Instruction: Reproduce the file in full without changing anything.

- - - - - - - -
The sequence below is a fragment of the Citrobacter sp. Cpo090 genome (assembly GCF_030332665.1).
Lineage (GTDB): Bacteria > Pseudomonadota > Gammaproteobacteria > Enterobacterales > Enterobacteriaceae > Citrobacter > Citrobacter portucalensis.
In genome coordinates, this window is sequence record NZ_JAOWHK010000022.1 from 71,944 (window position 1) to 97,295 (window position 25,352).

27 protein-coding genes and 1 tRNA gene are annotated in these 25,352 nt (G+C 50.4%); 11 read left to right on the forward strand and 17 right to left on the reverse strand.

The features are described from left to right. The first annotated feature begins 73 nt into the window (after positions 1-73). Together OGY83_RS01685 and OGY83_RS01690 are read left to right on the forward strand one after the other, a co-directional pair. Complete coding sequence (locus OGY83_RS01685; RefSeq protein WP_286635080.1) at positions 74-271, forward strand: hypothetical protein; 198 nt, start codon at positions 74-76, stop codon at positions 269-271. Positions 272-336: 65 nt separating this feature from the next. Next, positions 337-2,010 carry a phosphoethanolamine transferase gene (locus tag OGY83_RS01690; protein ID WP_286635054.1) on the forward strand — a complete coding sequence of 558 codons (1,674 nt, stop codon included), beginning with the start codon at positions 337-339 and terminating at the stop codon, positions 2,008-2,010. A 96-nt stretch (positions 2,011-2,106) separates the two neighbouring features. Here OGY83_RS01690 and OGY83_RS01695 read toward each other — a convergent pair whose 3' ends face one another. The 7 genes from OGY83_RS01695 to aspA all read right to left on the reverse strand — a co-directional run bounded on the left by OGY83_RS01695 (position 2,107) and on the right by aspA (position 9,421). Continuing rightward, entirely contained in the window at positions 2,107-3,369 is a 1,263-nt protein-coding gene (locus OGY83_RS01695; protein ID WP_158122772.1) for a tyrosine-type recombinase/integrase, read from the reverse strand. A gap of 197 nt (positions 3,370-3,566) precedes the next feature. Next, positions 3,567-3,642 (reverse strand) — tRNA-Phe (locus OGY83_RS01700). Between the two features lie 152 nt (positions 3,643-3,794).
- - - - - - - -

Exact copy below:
The sequence below is a fragment of the Citrobacter sp. Cpo090 genome (assembly GCF_030332665.1).
Lineage (GTDB): Bacteria > Pseudomonadota > Gammaproteobacteria > Enterobacterales > Enterobacteriaceae > Citrobacter > Citrobacter portucalensis.
In genome coordinates, this window is sequence record NZ_JAOWHK010000022.1 from 71,944 (window position 1) to 97,295 (window position 25,352).

27 protein-coding genes and 1 tRNA gene are annotated in these 25,352 nt (G+C 50.4%); 11 read left to right on the forward strand and 17 right to left on the reverse strand.

The features are described from left to right. The first annotated feature begins 73 nt into the window (after positions 1-73). Together OGY83_RS01685 and OGY83_RS01690 are read left to right on the forward strand one after the other, a co-directional pair. Complete coding sequence (locus OGY83_RS01685; RefSeq protein WP_286635080.1) at positions 74-271, forward strand: hypothetical protein; 198 nt, start codon at positions 74-76, stop codon at positions 269-271. Positions 272-336: 65 nt separating this feature from the next. Next, positions 337-2,010 carry a phosphoethanolamine transferase gene (locus tag OGY83_RS01690; protein ID WP_286635054.1) on the forward strand — a complete coding sequence of 558 codons (1,674 nt, stop codon included), beginning with the start codon at positions 337-339 and terminating at the stop codon, positions 2,008-2,010. A 96-nt stretch (positions 2,011-2,106) separates the two neighbouring features. Here OGY83_RS01690 and OGY83_RS01695 read toward each other — a convergent pair whose 3' ends face one another. The 7 genes from OGY83_RS01695 to aspA all read right to left on the reverse strand — a co-directional run bounded on the left by OGY83_RS01695 (position 2,107) and on the right by aspA (position 9,421). Continuing rightward, entirely contained in the window at positions 2,107-3,369 is a 1,263-nt protein-coding gene (locus OGY83_RS01695; protein ID WP_158122772.1) for a tyrosine-type recombinase/integrase, read from the reverse strand. A gap of 197 nt (positions 3,370-3,566) precedes the next feature. Next, positions 3,567-3,642 (reverse strand) — tRNA-Phe (locus OGY83_RS01700). Between the two features lie 152 nt (positions 3,643-3,794).